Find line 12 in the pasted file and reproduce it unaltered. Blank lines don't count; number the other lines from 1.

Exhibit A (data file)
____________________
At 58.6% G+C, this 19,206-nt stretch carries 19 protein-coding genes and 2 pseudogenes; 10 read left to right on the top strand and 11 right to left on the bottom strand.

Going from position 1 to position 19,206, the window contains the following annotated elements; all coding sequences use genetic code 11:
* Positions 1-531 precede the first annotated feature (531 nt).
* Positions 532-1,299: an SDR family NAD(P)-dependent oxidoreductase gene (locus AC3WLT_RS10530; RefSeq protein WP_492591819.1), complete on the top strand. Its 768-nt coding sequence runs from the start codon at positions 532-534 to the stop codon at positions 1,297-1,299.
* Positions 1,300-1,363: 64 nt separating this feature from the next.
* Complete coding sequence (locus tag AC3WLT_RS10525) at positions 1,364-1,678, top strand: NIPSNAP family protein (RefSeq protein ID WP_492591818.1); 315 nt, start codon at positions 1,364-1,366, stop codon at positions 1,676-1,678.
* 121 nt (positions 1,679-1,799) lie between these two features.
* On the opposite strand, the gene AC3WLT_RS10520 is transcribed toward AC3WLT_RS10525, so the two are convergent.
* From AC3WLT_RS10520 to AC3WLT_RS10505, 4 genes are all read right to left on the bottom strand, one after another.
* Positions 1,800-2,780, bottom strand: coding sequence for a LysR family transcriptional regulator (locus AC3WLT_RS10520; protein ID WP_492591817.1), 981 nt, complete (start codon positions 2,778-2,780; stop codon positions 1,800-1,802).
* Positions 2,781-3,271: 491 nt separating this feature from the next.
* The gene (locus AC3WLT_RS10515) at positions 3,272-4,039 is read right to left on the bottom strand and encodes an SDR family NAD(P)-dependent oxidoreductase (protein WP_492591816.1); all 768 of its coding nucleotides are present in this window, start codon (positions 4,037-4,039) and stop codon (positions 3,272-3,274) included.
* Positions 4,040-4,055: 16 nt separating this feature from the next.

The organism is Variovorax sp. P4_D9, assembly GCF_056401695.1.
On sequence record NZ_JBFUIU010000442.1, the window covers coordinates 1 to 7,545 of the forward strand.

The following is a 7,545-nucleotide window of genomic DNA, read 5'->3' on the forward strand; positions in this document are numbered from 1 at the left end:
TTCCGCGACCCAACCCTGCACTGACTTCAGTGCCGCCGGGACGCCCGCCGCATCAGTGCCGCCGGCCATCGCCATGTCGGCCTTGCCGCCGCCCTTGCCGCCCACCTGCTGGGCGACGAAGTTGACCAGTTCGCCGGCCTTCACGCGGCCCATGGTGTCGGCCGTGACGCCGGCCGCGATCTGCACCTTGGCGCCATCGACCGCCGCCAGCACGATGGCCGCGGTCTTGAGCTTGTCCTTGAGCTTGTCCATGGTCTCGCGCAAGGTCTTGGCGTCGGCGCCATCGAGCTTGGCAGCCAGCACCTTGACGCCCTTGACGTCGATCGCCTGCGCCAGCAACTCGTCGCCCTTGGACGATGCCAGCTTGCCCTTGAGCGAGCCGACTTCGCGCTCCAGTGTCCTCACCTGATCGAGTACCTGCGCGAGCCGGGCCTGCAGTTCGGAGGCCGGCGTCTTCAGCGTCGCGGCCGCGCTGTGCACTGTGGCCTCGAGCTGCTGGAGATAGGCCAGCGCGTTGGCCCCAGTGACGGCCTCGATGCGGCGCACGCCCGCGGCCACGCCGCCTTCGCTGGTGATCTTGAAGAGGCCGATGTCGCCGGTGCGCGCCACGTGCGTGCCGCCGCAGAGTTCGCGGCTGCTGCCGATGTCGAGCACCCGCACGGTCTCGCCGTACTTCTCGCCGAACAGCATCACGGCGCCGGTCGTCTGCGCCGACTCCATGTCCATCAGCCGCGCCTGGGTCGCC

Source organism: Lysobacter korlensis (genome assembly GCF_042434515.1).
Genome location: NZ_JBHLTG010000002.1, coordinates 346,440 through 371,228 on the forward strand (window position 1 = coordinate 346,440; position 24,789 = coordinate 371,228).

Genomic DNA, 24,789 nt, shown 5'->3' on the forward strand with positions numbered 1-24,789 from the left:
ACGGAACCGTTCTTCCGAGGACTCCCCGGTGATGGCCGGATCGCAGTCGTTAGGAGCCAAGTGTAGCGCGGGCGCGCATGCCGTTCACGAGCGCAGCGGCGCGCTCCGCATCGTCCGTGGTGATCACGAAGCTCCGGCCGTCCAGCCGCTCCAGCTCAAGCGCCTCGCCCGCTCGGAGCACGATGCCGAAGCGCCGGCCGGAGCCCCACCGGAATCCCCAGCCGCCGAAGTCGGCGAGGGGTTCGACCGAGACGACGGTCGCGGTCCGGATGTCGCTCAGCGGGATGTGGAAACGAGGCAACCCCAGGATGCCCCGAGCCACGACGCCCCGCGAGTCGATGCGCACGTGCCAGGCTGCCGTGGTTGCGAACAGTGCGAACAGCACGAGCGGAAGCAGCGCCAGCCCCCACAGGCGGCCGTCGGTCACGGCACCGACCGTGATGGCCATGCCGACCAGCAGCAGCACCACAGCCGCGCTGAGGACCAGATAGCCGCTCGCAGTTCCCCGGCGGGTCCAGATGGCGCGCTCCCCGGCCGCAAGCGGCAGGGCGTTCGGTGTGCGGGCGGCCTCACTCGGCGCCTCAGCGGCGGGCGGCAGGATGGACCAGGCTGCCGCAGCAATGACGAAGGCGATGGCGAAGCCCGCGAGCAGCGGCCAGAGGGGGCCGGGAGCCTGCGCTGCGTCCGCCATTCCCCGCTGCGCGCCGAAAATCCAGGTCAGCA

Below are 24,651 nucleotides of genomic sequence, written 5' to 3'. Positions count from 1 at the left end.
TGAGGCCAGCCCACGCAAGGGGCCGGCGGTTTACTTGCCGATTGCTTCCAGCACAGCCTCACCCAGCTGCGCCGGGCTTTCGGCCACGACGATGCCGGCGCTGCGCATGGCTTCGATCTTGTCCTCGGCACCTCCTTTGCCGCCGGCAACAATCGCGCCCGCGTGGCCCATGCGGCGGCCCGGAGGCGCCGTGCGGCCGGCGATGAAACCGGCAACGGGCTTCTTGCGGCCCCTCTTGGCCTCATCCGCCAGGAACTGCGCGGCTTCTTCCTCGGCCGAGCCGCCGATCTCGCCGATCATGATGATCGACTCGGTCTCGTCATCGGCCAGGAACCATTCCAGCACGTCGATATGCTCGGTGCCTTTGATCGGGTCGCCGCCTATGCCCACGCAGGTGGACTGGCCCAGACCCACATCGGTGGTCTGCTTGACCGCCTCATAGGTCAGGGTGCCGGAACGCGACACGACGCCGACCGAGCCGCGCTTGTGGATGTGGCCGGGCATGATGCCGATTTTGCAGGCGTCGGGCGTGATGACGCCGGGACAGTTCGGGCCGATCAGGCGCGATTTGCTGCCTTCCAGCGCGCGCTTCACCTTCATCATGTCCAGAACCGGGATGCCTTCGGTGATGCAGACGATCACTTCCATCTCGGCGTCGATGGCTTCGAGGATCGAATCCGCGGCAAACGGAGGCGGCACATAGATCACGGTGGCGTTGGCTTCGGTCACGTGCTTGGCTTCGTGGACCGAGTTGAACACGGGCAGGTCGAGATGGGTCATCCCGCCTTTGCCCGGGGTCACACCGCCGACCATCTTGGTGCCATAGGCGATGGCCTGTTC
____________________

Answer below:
* The gene (locus AC3WLT_RS10515) at positions 3,272-4,039 is read right to left on the bottom strand and encodes an SDR family NAD(P)-dependent oxidoreductase (protein WP_492591816.1); all 768 of its coding nucleotides are present in this window, start codon (positions 4,037-4,039) and stop codon (positions 3,272-3,274) included.